Psychology of Money by Morgan Housel is one of the more popular and useful books written about finance in the last few decades. It's a discussion about finance that doesn't typically take place. The more prevalent books written in this space usually focus on numbers, investments, and strategy. Talking about the psychology of money is such a big part of it because everyone has their own experiences, philosophies, and preferences. It matters. That being said, let's dive into this summary starting with the first point.
Everyone is different
The book talks about how two extremes could be perceived in a different light. One person invests in NFTs and another person puts their money under their mattress. The reason why they are doing that is shaped by their personality, preferences, and life experiences. We may view those moves as strange or counter to what we would do, but it doesn't matter because it makes sense to them.
Comparison is the thief of joy
Comparing yourself to other people is hurtful to you in several different ways. Comparing yourself to others that appear to be worse off than you can make you prideful and inflate your ego, which isn't good. Comparing yourself to others that appear to be doing better than you could leave you wanting more. Morgan says that you shouldn't sacrifice what you have to attain what you don't need. Learn to be grateful for the life you're living. Instead of inflating your lifestyle every time you get a raise or a bonus, put that extra money into your retirement/investment account. The world is filled with wealthy people that look poor (stealth wealth) and poor people that look wealthy and that are living off of credit.
You don't have to hit it out of the park every time you make an investment decision, you just have to make more good decisions than bad ones. Doing your homework, creating an investment plan/strategy, and putting your money to work is the first step. The next step is sticking to your convictions when the market pulls back or when the economy starts to underperform. If you're confident in how you invested your money, then don't panic. In investing, cooler heads prevail. Unless extraneous circumstances present themselves, don't deviate from your strategy and let compounding do its thing. Albert Einstein says, "It's the most power force in the universe."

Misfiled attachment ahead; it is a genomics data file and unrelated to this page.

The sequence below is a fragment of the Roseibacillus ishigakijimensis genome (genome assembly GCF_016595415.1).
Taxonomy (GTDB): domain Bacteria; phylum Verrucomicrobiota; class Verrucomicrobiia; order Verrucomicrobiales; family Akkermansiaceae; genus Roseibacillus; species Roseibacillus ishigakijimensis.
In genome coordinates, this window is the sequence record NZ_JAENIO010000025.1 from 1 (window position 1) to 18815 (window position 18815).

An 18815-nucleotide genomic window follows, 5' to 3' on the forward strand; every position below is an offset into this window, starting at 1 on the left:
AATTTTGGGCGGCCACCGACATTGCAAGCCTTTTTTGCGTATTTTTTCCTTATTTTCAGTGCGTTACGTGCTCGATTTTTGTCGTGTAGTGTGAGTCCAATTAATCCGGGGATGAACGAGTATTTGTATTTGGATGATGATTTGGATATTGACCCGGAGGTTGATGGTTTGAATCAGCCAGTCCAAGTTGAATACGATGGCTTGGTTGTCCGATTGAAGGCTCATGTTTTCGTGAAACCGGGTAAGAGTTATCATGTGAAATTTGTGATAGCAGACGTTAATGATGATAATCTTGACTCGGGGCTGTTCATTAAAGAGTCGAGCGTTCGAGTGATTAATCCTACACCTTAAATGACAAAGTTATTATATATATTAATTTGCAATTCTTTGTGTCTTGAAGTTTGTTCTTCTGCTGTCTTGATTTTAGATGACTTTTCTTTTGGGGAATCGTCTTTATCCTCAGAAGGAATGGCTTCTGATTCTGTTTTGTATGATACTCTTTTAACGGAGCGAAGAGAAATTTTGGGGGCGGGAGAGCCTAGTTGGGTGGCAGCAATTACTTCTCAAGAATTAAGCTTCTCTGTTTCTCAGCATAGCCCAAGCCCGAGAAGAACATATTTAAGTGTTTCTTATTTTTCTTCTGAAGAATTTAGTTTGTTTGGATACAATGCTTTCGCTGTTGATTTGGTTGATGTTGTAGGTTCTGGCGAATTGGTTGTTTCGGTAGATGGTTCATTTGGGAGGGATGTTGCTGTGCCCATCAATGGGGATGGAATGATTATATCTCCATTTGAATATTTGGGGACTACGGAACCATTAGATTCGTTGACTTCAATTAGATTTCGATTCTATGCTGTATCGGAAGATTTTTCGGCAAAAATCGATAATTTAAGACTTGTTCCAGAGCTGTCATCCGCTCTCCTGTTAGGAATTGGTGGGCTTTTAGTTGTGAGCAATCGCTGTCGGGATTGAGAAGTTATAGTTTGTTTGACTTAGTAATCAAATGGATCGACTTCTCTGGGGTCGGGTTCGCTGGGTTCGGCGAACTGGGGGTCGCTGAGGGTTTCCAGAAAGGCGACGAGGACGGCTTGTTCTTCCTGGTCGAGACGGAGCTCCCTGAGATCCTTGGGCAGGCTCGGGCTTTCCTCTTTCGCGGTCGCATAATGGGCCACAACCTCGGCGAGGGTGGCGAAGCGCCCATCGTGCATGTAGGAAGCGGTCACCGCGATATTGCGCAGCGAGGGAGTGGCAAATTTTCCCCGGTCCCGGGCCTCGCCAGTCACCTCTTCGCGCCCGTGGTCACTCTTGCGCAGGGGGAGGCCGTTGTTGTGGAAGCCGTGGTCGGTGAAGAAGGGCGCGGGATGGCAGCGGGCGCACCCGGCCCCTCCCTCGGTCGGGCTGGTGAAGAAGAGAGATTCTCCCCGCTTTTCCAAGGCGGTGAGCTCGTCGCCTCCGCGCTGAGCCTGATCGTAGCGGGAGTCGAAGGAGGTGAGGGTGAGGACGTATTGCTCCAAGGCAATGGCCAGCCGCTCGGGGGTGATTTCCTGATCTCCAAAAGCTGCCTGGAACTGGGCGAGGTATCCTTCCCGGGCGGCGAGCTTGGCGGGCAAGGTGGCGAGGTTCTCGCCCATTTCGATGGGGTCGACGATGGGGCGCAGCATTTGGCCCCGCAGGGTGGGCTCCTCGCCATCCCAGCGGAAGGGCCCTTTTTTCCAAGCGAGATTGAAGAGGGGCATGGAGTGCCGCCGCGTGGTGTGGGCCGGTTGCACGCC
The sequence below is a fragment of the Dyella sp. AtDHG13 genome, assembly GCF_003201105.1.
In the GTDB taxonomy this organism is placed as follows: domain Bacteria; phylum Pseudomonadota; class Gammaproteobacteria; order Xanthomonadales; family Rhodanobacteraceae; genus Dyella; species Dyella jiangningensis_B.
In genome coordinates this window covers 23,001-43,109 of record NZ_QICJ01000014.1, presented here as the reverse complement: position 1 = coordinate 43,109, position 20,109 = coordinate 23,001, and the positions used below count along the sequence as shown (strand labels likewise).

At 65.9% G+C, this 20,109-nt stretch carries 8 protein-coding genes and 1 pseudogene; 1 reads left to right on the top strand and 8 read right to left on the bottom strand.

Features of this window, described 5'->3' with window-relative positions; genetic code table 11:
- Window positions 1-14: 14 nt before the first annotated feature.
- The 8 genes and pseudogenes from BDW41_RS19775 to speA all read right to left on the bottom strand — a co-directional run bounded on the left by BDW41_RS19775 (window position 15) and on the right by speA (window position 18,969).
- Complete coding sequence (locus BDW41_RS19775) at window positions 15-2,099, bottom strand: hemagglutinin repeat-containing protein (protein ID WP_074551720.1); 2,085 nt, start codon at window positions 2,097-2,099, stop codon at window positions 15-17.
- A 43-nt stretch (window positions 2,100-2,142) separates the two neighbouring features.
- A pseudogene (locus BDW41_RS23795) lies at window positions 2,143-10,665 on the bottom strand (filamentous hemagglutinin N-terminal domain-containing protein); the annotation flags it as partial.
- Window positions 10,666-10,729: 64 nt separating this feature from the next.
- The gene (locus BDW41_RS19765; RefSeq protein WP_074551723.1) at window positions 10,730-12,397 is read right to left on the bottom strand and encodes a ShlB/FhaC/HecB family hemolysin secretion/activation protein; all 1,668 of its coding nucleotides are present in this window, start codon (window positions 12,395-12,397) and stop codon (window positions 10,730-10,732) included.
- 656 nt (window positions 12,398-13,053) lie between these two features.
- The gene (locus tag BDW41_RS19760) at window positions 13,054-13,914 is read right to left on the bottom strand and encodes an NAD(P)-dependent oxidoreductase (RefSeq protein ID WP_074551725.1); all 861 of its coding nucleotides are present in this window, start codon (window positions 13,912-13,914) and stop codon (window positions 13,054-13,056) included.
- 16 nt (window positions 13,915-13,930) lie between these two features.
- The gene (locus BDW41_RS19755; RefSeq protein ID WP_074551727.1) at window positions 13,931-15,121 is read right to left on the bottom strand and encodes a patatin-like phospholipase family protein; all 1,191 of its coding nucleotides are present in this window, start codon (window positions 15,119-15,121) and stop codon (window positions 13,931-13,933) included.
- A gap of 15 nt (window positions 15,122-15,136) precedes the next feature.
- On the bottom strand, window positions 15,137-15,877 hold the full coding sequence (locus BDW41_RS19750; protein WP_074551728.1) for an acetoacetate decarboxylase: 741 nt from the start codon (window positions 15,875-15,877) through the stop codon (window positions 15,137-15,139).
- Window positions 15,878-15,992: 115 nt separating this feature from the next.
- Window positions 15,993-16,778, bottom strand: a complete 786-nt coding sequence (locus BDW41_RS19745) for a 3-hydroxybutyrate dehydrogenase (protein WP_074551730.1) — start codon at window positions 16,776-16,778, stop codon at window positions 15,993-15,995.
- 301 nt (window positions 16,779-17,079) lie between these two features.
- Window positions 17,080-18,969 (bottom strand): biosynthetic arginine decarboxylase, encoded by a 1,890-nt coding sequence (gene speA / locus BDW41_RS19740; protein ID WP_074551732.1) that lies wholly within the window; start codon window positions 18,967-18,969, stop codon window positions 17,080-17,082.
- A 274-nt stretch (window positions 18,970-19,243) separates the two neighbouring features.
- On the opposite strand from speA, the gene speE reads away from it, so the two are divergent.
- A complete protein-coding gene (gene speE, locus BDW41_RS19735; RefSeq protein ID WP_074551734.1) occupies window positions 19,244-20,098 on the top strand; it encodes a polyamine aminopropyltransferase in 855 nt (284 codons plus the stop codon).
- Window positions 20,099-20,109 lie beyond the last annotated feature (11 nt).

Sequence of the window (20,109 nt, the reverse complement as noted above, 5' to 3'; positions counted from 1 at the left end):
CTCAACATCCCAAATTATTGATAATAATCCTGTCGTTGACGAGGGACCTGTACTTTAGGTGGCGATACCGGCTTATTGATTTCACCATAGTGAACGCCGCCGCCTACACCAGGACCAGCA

Staying the course
I wanted to touch on this point again because it is so important. Morgan says to "be reasonable, not rational." Rational means emotionless and calculated. A rational person would likely sell their investment when they start going down. A reasonable person would evaluate the situation and then, likely, stick to the plan they began with. A reasonable person takes into account dips in the market or black swan events they can't foresee.
Pessimism sells. The economists and market analysts that get the most TV time are the ones that fear mongers and spout doom and gloom for the economy. We magnify the negative. It's how we survived when we roamed the earth with sabertooth tigers and didn't have a reliable food source.
Spending your money
Morgan makes two main points on spending your money. The first one is not to delay until you're retired to spend what you've saved. Within reason, you have to be able to enjoy what you've worked for. The second point is to buy your time back. You can always make more money, you don't get to make more time. Spending your money on things that free up your time is worth every penny. Having someone cut your grass instead of spending an hour or more each week doing it yourself, for example.
If I could summarize the book in one sentence it would be to not compare yourself to others, stick to your convictions, and enjoy what you've earned within reason.
If you would like to read this book for yourself, this link will take you to Amazon! And if you'd like to talk about the book, please don't hesitate to reach out!